Kmart and Bunnings have temporarily halted their use of facial recognition in stores pending an investigation from the Office of the Australian Information Commissioner (OAIC).
It was last month revealed that Wesfarmers-owned Kmart and Bunnings, and whitegoods retailer the Good Guys, quietly began using facial recognition in some stores without express consent from their customers.
While the Good Guys said it would pause a trial of the controversial technology, Bunnings and Kmart initially dug in their heels before this week admitting facial recognition systems had been turned off as the OAIC conducts its investigation.
Kate Bower, a consumer data advocate with consumer group Choice, said Kmart and Bunnings’s decisions to halt the use of facial recognition was “a win for consumers”.
“We know this is what customers have been asking for,” Bower told Information Age.
“We have been overwhelmed by the response from consumers who said facial recognition crosses the line.”
Of the 16,000 respondents to a recent Choice poll, 80 per cent said they wanted Kmart and Bunnings to dump facial recognition technology altogether.
Bower said the public backlash should “send a clear message to all retailers” that Australians don’t want invasive surveillance technology as part of their shopping experience.
“Australians might be okay with CCTV cameras in stores and loyalty programs gathering data about their shopping behaviour, but it's quite clear that biometric surveillance is a step too far,” she said.
Bunnings and Kmart have continued to defend the use of facial recognition for “preventing criminal activity”, with a Kmart spokesperson saying its facial recognition use was “appropriate” and “subject to strict controls”.
In an emailed statement, Bunnings managing director Mike Schneider reiterated that the hardware chain was only collecting biometric information about its customers to enforce bans.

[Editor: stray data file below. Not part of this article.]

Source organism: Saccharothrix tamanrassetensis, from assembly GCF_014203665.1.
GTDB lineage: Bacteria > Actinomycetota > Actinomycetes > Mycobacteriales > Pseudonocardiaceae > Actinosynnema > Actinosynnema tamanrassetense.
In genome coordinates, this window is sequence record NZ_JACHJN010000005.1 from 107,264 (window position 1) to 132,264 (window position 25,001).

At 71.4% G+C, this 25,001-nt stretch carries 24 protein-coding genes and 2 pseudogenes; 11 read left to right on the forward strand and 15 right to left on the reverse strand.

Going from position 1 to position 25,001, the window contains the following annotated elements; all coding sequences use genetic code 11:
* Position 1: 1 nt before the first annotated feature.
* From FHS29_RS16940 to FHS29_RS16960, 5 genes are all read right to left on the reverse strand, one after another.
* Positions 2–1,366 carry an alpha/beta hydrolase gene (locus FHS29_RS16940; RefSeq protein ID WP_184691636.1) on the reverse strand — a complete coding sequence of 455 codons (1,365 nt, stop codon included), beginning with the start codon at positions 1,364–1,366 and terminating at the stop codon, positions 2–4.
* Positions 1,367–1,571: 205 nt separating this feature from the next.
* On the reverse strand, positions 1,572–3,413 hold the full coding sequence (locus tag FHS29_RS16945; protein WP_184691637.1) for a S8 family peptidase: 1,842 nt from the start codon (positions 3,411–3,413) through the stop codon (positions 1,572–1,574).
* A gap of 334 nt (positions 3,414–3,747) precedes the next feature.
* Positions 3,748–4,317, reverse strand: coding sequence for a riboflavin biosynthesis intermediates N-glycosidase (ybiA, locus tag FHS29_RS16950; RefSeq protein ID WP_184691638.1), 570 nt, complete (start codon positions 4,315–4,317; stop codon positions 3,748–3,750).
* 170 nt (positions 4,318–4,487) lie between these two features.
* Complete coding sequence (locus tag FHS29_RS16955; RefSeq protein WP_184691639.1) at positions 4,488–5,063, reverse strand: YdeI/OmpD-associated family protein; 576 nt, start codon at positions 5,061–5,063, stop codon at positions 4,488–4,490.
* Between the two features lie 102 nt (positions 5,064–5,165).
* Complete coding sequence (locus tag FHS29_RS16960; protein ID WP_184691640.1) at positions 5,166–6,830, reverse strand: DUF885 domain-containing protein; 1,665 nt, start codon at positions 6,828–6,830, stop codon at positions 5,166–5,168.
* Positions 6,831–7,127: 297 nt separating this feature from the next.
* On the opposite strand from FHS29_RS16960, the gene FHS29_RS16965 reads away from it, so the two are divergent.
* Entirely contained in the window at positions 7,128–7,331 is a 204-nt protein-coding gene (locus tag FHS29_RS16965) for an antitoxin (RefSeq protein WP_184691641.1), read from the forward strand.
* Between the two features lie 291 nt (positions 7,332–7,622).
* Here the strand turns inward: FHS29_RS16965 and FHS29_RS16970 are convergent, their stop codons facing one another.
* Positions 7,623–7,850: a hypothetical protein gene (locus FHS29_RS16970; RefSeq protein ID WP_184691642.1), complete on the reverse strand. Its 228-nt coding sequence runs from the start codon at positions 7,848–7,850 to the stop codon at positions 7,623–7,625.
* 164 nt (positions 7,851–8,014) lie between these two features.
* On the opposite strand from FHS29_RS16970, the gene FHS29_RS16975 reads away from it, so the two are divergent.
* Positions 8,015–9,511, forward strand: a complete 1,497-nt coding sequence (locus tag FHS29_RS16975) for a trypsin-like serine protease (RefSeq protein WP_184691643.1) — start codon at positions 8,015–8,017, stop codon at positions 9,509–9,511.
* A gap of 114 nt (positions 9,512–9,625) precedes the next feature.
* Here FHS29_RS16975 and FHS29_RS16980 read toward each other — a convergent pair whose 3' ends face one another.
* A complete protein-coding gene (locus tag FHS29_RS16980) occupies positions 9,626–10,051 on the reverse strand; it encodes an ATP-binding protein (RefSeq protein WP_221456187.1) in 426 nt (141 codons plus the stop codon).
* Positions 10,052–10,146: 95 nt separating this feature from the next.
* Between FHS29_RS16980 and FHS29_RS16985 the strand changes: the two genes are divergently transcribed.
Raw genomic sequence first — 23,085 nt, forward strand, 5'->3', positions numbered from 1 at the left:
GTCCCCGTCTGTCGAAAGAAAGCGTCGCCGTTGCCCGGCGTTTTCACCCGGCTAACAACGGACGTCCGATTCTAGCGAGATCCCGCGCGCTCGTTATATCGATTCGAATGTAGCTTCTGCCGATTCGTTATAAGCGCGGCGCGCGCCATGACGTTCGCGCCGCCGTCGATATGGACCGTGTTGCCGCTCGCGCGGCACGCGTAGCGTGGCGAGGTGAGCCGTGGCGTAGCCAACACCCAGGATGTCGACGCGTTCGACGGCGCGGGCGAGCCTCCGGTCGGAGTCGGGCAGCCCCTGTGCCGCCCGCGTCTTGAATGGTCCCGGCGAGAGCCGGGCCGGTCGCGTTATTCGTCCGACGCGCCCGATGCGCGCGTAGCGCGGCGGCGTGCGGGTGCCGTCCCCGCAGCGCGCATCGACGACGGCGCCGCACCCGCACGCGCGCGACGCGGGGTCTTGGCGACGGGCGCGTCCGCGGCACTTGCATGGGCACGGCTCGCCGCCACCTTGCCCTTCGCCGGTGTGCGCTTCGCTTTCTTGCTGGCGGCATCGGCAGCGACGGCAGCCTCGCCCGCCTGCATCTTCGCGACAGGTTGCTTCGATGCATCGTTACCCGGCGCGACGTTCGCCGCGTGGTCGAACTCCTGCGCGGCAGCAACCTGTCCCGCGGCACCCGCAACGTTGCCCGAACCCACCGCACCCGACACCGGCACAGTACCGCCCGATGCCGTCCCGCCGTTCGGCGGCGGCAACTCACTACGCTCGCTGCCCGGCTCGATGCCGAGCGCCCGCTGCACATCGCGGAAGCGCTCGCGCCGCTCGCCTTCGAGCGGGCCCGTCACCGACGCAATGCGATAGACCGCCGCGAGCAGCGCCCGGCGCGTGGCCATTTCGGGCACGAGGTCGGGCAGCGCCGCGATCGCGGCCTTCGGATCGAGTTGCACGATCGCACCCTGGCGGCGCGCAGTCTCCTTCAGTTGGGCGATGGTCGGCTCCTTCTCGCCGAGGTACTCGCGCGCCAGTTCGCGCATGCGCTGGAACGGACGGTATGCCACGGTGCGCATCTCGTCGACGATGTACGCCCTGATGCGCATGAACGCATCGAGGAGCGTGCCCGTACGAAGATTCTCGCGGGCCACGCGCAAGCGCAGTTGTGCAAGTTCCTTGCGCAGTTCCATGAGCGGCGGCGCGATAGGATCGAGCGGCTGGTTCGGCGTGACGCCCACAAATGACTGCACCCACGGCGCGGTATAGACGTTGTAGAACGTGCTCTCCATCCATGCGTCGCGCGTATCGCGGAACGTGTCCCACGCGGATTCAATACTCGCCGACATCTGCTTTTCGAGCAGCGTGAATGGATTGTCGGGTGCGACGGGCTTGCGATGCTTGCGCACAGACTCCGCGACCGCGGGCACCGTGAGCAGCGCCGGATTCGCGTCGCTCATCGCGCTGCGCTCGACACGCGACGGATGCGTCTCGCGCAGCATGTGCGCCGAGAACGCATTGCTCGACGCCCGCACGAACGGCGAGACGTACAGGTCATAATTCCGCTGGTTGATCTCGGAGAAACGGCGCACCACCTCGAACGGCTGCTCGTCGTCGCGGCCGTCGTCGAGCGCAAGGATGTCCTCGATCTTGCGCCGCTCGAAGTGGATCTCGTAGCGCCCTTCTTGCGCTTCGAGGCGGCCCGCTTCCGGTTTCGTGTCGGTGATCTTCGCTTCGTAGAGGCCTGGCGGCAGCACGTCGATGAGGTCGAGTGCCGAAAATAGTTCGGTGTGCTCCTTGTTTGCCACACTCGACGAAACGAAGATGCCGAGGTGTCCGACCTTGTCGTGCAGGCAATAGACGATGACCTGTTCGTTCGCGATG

“Facial recognition gives us a chance to identify when a banned person enters a store so we can support our team to handle the situation before it escalates,” he said.
“For absolute clarity, an individual’s image is only retained by the system if they are already enrolled in the database of individuals who are banned or associated with crime in our stores.
“We don’t use it for marketing or customer behaviour tracking, and we certainly don’t use it identify regular customers who enter our stores.”
But Justin Warren, chair of digital rights advocacy group Electronic Frontiers Australia, maintains Schneider’s position – that these types of surveillance systems are okay to use since they only store images of “the known bad” in a database – fundamentally misrepresents the way the technology works.
“The system wants to know if the person it just took a photo of matches someone in the database,” he told Information Age.
“The only way to do that is to scan people’s faces and create a faceprint – otherwise, what are you matching against the database?”
Faceprints, mathematical representations of faces that can be used as unique identifiers, are a form biometric data that is classed as ‘sensitive information’ under the Privacy Act.
Other forms of sensitive information include data about a person’s race, health, and their political or religious affiliations.
Because of its nature, sensitive information is controlled more strictly than non-sensitive information and must be collected consensually unless in certain prescribed circumstances.
To continue using their facial recognition systems, Bunnings and Kmart will need to argue that indiscriminately collecting biometric data without customers’ informed consent is necessary and proportionate for the purposes of store security and enforcing bans.
Bower is hopeful the OAIC will make a “strong determination” against the retailers.
“There are less invasive options for store security like hiring more security guards and using CCTV footage,” she told Information Age.
Warren said the community backlash ought to be enough reason for the retailers to permanently bin their facial recognition technology and not just pause it “when a regulator gets involved”.
“We should expect corporations in Australia to act in line with community expectations in order to maintain their social license and continue operating here,” he said.
“If companies are not okay with that higher standard, they are free to leave this country.”
On Sunday, Choice published a statement agreed to by 17 major Australian retailers, including supermarket giants Coles and Woolworths, which simply reads: “We are not using facial recognition in stores and we have no plans to introduce it”.